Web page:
Intrusive questions from nosy people

by Shweta Ramkumar

A question was asked today in one of the mental health pages I follow on Facebook

“What sort of questions do you hate being asked most?”

My response was :

What do you do ? (for work usually)

How much do you earn ?

Do you have kids ? Why not ?

Are you single ?

(When I was single) Why are you still single? Why aren’t you married yet ?

These types of questions are examples of INTRUSIVE questions that typically hit on information very close and personal to our lives. They are generally asked by people who are regarded to be “nosy” so essentially the type who get a lot of enjoyment about asking personal questions to others including total strangers, sharing gossip about them and have no concept of privacy or boundaries. I personally have zero tolerance for such people and their ‘nosiness’ so avoid being around them as much as possible.

While it may well be acceptable in a lot of cultures for people to openly ask these questions even if they barely know you (I come from one such culture), it doesn’t mean you have to answer or say anything that you don’t want to or makes you uncomfortable. Do not hesitate in being candid and truthful with people that you don’t feel comfortable sharing such personal information, and if you want to go a step further, tell them its none of their business. If they can be rude and disrespectful of your privacy and boundaries, they need to get a taste of their own medicine.

If you are a nosy person who enjoys asking others intrusive questions, please understand that you’re poking into aspects of their lives that may be personal, triggering, uncomfortable and awkward which will not leave them feeling good. Some personal topics to avoid when getting to know someone especially in a work-related or social setting :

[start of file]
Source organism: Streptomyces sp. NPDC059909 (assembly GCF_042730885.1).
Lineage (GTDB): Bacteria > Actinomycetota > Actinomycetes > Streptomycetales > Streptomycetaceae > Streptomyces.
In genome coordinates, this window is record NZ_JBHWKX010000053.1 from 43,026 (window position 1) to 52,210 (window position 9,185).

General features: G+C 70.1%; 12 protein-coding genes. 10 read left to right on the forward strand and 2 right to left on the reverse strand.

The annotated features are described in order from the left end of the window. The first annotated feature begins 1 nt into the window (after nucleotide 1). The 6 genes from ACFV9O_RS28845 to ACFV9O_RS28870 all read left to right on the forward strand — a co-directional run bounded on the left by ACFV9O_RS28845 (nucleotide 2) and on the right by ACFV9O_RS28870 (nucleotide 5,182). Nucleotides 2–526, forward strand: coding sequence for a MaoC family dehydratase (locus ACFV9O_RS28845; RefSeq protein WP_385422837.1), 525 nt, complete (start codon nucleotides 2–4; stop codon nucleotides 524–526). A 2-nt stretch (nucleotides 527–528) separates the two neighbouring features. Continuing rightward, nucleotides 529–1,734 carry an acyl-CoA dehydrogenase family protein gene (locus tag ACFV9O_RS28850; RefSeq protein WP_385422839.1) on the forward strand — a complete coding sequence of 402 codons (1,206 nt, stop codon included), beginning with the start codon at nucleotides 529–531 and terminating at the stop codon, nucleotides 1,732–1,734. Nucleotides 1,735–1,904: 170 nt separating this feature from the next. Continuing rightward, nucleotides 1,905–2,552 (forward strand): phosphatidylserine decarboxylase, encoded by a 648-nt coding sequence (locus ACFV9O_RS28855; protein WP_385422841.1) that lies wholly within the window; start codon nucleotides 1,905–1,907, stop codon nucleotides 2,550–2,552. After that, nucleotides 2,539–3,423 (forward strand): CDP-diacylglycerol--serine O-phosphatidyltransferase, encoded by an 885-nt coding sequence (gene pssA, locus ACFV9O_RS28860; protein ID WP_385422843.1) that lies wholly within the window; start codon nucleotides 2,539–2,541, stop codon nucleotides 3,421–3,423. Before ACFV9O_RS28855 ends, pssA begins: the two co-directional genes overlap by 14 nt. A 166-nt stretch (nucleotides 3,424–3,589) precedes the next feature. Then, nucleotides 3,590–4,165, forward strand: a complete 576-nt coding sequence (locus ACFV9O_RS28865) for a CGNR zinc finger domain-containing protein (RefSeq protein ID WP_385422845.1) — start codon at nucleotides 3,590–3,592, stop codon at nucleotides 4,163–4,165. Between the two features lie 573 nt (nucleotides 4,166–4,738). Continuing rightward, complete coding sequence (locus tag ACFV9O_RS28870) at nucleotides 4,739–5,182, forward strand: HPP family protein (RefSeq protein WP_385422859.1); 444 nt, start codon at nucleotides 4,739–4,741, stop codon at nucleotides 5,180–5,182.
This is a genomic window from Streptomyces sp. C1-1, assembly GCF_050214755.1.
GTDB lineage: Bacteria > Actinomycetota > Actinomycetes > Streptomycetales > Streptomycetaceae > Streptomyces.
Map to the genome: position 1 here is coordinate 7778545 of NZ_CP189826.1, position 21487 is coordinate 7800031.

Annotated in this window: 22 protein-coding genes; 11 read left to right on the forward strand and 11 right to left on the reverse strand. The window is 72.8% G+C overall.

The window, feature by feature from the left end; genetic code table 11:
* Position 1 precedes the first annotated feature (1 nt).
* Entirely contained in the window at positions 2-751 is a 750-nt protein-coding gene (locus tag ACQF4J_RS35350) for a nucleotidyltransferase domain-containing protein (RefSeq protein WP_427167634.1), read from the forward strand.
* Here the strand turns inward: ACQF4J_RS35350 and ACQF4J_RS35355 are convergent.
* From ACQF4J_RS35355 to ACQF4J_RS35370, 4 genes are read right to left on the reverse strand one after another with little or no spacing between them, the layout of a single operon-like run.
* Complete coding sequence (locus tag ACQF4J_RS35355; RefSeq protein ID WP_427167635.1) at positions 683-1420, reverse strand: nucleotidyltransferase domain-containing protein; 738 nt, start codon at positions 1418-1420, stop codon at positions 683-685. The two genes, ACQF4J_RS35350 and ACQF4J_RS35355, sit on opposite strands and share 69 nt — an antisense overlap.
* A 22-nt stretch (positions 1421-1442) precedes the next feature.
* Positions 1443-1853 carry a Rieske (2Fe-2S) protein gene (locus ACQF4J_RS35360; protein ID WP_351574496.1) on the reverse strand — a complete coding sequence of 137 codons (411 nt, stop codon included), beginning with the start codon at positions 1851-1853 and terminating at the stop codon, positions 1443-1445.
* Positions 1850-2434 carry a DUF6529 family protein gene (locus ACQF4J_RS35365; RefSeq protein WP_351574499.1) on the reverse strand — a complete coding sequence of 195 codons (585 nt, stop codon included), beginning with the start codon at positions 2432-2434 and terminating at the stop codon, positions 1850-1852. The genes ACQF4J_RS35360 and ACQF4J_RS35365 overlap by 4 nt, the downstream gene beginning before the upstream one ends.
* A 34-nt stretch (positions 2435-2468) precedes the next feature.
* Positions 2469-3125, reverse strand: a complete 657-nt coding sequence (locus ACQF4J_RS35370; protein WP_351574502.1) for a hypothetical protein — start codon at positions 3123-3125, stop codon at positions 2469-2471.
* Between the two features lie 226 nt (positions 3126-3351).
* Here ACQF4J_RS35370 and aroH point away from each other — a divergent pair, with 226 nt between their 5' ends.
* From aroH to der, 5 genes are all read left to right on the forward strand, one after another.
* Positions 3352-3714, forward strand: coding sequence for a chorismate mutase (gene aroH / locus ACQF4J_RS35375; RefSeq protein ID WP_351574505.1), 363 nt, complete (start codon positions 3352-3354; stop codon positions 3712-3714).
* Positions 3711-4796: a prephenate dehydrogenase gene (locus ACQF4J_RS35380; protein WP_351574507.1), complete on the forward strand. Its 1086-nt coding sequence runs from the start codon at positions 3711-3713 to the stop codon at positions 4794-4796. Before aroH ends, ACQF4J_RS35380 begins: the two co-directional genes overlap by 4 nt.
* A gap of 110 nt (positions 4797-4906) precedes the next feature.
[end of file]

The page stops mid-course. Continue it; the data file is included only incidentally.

-Their intimate sex life
-Their salary
-Their appearance or weight
-Their relationship status
-The number of children they have, and if they don’t have any, the reasons for it

There’s nothing wrong in showing curiosity towards another person’s life or choices, as long as its done within reason and within the boundaries of what they wish to and don’t want to share. Additionally, in a healthcare setting, some of this information will obviously have to be discussed, but do not prolong it to the point where a patient feels uncomfortable, dismissed and invalidated. Respect people’s choices on what they want and don’t want to discuss about, their boundaries and what they do with their lives.

Have you ever encountered a nosy person who asks intrusive questions before ? How did you handle it ?


Hi, I'm Shweta

I coach non-native English speaking healthcare professionals how to advance in their career and build better relationships with their patients and colleagues by expressing themselves more articulately and confidently in the English language.

I work closely with healthcare professionals who work with patients regularly. I help them improve their communication skills when interacting with patients and colleagues, teach them how to show up authentically, assertively and articulately in their field of work in order for them to ultimately gain credibility, validation and respect.

If you work in a clinical role in the healthcare industry and would like to learn more about how to better connect and communicate openly with your clients / patients, book a complimentary 30 minute discovery call with me to see how I can best support you.

Shweta Ramkumar - English Language Confidence Coach